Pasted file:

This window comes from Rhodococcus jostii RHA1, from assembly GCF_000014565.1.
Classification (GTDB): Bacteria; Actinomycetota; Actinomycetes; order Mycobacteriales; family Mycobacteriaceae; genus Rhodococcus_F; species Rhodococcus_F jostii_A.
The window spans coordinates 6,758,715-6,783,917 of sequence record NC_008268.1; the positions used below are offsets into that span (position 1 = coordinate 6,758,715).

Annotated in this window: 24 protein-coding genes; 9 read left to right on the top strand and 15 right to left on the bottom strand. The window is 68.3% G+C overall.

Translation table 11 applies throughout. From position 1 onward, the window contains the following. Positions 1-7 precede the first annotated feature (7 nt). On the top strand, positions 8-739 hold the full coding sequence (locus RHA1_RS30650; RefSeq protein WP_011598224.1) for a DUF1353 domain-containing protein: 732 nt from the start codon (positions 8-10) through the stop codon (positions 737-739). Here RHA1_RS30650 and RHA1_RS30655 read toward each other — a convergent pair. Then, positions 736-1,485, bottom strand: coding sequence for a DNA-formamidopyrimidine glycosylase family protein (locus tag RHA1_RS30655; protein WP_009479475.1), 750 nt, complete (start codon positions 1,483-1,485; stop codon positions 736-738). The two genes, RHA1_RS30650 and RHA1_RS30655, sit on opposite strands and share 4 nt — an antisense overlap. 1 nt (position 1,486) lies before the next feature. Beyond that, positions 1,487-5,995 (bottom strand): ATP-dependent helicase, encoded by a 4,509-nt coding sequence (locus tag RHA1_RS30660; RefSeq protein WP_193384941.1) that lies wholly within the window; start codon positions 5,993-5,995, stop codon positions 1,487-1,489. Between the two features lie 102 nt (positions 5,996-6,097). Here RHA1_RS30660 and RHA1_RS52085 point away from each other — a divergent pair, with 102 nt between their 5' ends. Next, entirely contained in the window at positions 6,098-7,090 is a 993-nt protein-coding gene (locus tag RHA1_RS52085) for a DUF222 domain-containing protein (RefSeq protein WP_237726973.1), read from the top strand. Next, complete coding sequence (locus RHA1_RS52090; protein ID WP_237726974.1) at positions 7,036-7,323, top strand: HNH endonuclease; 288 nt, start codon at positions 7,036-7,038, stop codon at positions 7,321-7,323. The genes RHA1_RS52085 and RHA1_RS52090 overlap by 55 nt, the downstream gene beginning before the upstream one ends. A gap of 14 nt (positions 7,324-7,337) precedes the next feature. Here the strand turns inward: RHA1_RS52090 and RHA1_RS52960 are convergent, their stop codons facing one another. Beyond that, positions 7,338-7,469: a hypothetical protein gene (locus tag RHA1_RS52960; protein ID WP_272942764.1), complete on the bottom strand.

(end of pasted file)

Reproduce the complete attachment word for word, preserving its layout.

This window comes from Rhodococcus jostii RHA1, from assembly GCF_000014565.1.
Classification (GTDB): Bacteria; Actinomycetota; Actinomycetes; order Mycobacteriales; family Mycobacteriaceae; genus Rhodococcus_F; species Rhodococcus_F jostii_A.
The window spans coordinates 6,758,715-6,783,917 of sequence record NC_008268.1; the positions used below are offsets into that span (position 1 = coordinate 6,758,715).

Annotated in this window: 24 protein-coding genes; 9 read left to right on the top strand and 15 right to left on the bottom strand. The window is 68.3% G+C overall.

Translation table 11 applies throughout. From position 1 onward, the window contains the following. Positions 1-7 precede the first annotated feature (7 nt). On the top strand, positions 8-739 hold the full coding sequence (locus RHA1_RS30650; RefSeq protein WP_011598224.1) for a DUF1353 domain-containing protein: 732 nt from the start codon (positions 8-10) through the stop codon (positions 737-739). Here RHA1_RS30650 and RHA1_RS30655 read toward each other — a convergent pair. Then, positions 736-1,485, bottom strand: coding sequence for a DNA-formamidopyrimidine glycosylase family protein (locus tag RHA1_RS30655; protein WP_009479475.1), 750 nt, complete (start codon positions 1,483-1,485; stop codon positions 736-738). The two genes, RHA1_RS30650 and RHA1_RS30655, sit on opposite strands and share 4 nt — an antisense overlap. 1 nt (position 1,486) lies before the next feature. Beyond that, positions 1,487-5,995 (bottom strand): ATP-dependent helicase, encoded by a 4,509-nt coding sequence (locus tag RHA1_RS30660; RefSeq protein WP_193384941.1) that lies wholly within the window; start codon positions 5,993-5,995, stop codon positions 1,487-1,489. Between the two features lie 102 nt (positions 5,996-6,097). Here RHA1_RS30660 and RHA1_RS52085 point away from each other — a divergent pair, with 102 nt between their 5' ends. Next, entirely contained in the window at positions 6,098-7,090 is a 993-nt protein-coding gene (locus tag RHA1_RS52085) for a DUF222 domain-containing protein (RefSeq protein WP_237726973.1), read from the top strand. Next, complete coding sequence (locus RHA1_RS52090; protein ID WP_237726974.1) at positions 7,036-7,323, top strand: HNH endonuclease; 288 nt, start codon at positions 7,036-7,038, stop codon at positions 7,321-7,323. The genes RHA1_RS52085 and RHA1_RS52090 overlap by 55 nt, the downstream gene beginning before the upstream one ends. A gap of 14 nt (positions 7,324-7,337) precedes the next feature. Here the strand turns inward: RHA1_RS52090 and RHA1_RS52960 are convergent, their stop codons facing one another. Beyond that, positions 7,338-7,469: a hypothetical protein gene (locus tag RHA1_RS52960; protein ID WP_272942764.1), complete on the bottom strand.